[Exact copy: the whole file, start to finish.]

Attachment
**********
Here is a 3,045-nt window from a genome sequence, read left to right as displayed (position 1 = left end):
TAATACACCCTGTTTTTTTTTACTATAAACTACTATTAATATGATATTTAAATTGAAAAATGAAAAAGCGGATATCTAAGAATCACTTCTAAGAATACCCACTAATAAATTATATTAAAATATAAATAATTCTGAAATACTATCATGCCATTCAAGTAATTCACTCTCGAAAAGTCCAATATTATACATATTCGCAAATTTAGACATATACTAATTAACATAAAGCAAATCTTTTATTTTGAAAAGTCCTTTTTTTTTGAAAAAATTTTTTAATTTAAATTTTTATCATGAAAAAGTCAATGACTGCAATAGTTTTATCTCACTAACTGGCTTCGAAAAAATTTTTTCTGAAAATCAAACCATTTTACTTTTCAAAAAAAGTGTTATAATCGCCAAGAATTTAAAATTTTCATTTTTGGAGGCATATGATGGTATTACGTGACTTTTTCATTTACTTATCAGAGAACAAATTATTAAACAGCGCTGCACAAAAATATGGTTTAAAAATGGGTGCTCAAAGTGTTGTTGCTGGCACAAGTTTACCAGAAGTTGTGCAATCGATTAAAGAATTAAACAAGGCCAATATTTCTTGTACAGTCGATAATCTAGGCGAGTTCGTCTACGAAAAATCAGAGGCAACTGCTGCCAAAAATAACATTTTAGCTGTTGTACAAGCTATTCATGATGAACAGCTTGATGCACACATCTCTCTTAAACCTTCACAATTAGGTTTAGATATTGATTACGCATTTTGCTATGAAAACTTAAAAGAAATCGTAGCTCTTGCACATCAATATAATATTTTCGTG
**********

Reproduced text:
Here is a 3,045-nt window from a genome sequence, read left to right as displayed (position 1 = left end):
TAATACACCCTGTTTTTTTTTACTATAAACTACTATTAATATGATATTTAAATTGAAAAATGAAAAAGCGGATATCTAAGAATCACTTCTAAGAATACCCACTAATAAATTATATTAAAATATAAATAATTCTGAAATACTATCATGCCATTCAAGTAATTCACTCTCGAAAAGTCCAATATTATACATATTCGCAAATTTAGACATATACTAATTAACATAAAGCAAATCTTTTATTTTGAAAAGTCCTTTTTTTTTGAAAAAATTTTTTAATTTAAATTTTTATCATGAAAAAGTCAATGACTGCAATAGTTTTATCTCACTAACTGGCTTCGAAAAAATTTTTTCTGAAAATCAAACCATTTTACTTTTCAAAAAAAGTGTTATAATCGCCAAGAATTTAAAATTTTCATTTTTGGAGGCATATGATGGTATTACGTGACTTTTTCATTTACTTATCAGAGAACAAATTATTAAACAGCGCTGCACAAAAATATGGTTTAAAAATGGGTGCTCAAAGTGTTGTTGCTGGCACAAGTTTACCAGAAGTTGTGCAATCGATTAAAGAATTAAACAAGGCCAATATTTCTTGTACAGTCGATAATCTAGGCGAGTTCGTCTACGAAAAATCAGAGGCAACTGCTGCCAAAAATAACATTTTAGCTGTTGTACAAGCTATTCATGATGAACAGCTTGATGCACACATCTCTCTTAAACCTTCACAATTAGGTTTAGATATTGATTACGCATTTTGCTATGAAAACTTAAAAGAAATCGTAGCTCTTGCACATCAATATAATATTTTCGTG